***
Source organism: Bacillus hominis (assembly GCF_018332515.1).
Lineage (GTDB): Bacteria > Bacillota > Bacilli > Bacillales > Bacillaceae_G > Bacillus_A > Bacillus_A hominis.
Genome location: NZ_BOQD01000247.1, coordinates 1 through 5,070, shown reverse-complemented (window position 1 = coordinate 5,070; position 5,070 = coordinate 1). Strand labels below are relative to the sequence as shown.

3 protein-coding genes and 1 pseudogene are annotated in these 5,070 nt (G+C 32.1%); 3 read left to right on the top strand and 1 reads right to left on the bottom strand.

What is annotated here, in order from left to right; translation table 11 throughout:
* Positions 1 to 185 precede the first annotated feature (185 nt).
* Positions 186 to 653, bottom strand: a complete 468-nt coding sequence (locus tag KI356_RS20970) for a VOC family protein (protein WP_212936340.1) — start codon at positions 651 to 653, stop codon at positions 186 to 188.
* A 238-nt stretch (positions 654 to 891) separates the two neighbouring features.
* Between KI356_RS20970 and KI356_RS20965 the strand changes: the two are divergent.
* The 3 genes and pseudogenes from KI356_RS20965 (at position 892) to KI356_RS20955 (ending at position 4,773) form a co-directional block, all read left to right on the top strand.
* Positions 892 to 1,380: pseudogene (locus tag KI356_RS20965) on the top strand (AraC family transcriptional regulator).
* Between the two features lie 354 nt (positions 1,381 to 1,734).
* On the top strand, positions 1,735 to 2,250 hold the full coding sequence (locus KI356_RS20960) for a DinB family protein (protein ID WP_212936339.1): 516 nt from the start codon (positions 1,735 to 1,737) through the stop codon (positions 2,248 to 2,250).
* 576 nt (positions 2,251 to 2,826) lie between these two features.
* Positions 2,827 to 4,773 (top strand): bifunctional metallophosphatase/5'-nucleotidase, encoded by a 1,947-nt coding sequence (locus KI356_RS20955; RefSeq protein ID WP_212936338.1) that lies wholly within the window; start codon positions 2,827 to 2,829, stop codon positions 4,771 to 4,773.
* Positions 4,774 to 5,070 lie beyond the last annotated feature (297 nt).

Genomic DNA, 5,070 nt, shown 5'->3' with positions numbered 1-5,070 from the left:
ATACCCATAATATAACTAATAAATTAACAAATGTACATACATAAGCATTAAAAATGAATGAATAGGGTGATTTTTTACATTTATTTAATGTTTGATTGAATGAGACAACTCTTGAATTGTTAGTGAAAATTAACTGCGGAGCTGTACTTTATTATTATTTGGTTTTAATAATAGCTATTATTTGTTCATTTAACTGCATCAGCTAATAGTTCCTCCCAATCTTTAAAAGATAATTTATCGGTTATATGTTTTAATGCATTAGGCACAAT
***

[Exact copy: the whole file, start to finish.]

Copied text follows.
Source organism: Bacillus hominis (assembly GCF_018332515.1).
Lineage (GTDB): Bacteria > Bacillota > Bacilli > Bacillales > Bacillaceae_G > Bacillus_A > Bacillus_A hominis.
Genome location: NZ_BOQD01000247.1, coordinates 1 through 5,070, shown reverse-complemented (window position 1 = coordinate 5,070; position 5,070 = coordinate 1). Strand labels below are relative to the sequence as shown.

3 protein-coding genes and 1 pseudogene are annotated in these 5,070 nt (G+C 32.1%); 3 read left to right on the top strand and 1 reads right to left on the bottom strand.

What is annotated here, in order from left to right; translation table 11 throughout:
* Positions 1 to 185 precede the first annotated feature (185 nt).
* Positions 186 to 653, bottom strand: a complete 468-nt coding sequence (locus tag KI356_RS20970) for a VOC family protein (protein WP_212936340.1) — start codon at positions 651 to 653, stop codon at positions 186 to 188.
* A 238-nt stretch (positions 654 to 891) separates the two neighbouring features.
* Between KI356_RS20970 and KI356_RS20965 the strand changes: the two are divergent.
* The 3 genes and pseudogenes from KI356_RS20965 (at position 892) to KI356_RS20955 (ending at position 4,773) form a co-directional block, all read left to right on the top strand.
* Positions 892 to 1,380: pseudogene (locus tag KI356_RS20965) on the top strand (AraC family transcriptional regulator).
* Between the two features lie 354 nt (positions 1,381 to 1,734).
* On the top strand, positions 1,735 to 2,250 hold the full coding sequence (locus KI356_RS20960) for a DinB family protein (protein ID WP_212936339.1): 516 nt from the start codon (positions 1,735 to 1,737) through the stop codon (positions 2,248 to 2,250).
* 576 nt (positions 2,251 to 2,826) lie between these two features.
* Positions 2,827 to 4,773 (top strand): bifunctional metallophosphatase/5'-nucleotidase, encoded by a 1,947-nt coding sequence (locus KI356_RS20955; RefSeq protein ID WP_212936338.1) that lies wholly within the window; start codon positions 2,827 to 2,829, stop codon positions 4,771 to 4,773.
* Positions 4,774 to 5,070 lie beyond the last annotated feature (297 nt).

Genomic DNA, 5,070 nt, shown 5'->3' with positions numbered 1-5,070 from the left:
ATACCCATAATATAACTAATAAATTAACAAATGTACATACATAAGCATTAAAAATGAATGAATAGGGTGATTTTTTACATTTATTTAATGTTTGATTGAATGAGACAACTCTTGAATTGTTAGTGAAAATTAACTGCGGAGCTGTACTTTATTATTATTTGGTTTTAATAATAGCTATTATTTGTTCATTTAACTGCATCAGCTAATAGTTCCTCCCAATCTTTAAAAGATAATTTATCGGTTATATGTTTTAATGCATTAGGCACAAT